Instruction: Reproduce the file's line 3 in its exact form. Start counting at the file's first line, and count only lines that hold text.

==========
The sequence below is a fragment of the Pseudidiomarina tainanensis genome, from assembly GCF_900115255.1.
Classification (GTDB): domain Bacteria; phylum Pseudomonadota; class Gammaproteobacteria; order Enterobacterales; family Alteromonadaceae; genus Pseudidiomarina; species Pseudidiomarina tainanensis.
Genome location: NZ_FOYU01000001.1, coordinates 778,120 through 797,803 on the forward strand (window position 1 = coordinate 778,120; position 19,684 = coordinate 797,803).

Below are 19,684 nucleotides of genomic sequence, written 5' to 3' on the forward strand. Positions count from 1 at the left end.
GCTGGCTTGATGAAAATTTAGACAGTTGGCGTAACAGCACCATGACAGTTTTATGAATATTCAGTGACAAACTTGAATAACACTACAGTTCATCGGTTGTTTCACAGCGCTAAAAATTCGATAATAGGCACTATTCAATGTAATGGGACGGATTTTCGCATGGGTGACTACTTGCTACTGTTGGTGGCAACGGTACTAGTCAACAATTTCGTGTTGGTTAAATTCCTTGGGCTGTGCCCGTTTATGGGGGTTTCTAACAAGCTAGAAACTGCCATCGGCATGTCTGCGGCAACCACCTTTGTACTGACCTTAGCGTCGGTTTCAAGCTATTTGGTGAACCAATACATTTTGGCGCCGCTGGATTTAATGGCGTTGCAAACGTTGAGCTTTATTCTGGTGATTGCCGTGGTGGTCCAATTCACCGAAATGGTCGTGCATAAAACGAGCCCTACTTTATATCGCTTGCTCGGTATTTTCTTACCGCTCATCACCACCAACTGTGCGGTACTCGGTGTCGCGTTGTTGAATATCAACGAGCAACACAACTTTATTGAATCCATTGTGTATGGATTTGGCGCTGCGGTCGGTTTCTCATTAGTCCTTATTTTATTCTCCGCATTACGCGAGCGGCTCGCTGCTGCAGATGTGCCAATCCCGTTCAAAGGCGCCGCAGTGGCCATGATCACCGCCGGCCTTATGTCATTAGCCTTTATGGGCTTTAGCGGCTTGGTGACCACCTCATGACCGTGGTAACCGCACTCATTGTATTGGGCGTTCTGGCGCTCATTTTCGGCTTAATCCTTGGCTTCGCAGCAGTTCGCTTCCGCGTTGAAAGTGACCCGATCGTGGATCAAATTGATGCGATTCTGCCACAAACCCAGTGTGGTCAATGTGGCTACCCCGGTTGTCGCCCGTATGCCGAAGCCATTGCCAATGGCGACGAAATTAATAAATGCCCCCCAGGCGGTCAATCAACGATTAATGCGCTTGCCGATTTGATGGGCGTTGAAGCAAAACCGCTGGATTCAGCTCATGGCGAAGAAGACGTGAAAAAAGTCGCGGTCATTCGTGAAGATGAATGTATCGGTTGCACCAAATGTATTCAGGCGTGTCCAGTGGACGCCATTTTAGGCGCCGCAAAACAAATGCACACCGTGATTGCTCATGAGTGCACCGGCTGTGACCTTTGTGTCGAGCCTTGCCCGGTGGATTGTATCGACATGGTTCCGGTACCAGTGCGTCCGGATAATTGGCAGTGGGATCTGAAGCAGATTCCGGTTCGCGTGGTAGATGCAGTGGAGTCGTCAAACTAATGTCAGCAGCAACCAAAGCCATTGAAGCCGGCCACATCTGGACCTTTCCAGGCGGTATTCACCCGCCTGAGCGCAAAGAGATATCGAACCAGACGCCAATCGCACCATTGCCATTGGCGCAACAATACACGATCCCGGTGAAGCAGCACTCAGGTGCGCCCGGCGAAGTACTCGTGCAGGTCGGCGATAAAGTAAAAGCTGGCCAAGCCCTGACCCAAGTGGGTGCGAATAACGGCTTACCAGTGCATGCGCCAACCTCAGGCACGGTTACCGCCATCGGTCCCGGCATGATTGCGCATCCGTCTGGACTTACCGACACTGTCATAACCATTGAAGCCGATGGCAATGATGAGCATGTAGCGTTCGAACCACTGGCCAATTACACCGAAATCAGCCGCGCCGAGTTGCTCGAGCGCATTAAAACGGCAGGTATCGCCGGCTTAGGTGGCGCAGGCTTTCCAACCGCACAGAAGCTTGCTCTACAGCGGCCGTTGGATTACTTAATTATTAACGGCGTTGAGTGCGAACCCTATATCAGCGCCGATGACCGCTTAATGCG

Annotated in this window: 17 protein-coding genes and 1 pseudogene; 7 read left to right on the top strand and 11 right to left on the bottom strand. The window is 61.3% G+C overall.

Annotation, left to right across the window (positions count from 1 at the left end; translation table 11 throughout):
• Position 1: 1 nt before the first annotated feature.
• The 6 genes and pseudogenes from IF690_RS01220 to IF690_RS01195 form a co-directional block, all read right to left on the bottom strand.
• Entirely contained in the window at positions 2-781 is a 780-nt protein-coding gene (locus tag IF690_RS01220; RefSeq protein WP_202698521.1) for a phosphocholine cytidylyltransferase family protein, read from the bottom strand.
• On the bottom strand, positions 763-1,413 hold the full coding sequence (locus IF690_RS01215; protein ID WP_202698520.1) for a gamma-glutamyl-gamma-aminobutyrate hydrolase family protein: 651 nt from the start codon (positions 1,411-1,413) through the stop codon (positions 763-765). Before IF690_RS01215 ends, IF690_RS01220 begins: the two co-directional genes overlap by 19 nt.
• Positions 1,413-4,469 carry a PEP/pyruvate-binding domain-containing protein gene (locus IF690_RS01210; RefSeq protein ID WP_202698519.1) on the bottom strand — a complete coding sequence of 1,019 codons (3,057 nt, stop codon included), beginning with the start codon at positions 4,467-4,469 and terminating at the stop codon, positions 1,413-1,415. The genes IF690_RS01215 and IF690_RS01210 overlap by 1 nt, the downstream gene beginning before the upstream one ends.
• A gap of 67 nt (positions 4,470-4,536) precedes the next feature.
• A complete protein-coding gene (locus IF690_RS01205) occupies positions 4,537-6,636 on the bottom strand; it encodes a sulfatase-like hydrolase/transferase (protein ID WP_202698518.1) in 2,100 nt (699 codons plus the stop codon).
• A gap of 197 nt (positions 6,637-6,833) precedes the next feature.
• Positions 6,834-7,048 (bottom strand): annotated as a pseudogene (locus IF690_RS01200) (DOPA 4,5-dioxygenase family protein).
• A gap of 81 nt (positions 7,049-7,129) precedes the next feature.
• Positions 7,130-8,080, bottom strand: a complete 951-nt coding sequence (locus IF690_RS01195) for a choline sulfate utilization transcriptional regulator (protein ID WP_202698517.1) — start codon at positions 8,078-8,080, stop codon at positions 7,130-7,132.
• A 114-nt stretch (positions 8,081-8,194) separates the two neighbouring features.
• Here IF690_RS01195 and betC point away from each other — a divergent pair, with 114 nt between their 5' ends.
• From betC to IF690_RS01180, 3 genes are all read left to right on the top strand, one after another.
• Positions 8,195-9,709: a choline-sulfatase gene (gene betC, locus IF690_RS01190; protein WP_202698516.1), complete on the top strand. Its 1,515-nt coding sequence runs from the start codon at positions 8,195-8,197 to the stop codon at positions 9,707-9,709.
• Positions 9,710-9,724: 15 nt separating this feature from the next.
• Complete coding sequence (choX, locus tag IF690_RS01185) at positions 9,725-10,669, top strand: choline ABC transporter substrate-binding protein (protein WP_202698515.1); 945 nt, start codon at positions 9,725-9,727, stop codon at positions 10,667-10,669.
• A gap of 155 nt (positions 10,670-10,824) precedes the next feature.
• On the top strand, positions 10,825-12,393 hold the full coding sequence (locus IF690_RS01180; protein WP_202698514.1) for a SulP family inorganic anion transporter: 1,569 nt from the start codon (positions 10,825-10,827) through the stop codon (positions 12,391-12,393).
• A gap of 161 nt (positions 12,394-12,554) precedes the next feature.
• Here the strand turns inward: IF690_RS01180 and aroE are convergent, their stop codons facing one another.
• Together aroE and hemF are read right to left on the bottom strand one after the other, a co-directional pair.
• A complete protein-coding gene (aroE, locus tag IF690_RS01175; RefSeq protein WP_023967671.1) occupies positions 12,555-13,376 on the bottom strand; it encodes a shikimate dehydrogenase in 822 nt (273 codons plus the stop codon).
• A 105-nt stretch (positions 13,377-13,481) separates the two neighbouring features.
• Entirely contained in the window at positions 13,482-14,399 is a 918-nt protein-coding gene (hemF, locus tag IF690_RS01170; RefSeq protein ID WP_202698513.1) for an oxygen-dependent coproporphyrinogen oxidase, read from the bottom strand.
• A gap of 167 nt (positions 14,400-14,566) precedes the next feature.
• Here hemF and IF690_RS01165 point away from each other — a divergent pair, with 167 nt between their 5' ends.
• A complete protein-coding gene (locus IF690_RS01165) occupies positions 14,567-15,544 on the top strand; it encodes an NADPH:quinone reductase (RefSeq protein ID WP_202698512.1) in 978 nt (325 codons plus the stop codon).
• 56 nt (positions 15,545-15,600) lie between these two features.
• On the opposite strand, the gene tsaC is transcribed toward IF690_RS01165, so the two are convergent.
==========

Genome location: NZ_FOYU01000001.1, coordinates 778,120 through 797,803 on the forward strand (window position 1 = coordinate 778,120; position 19,684 = coordinate 797,803).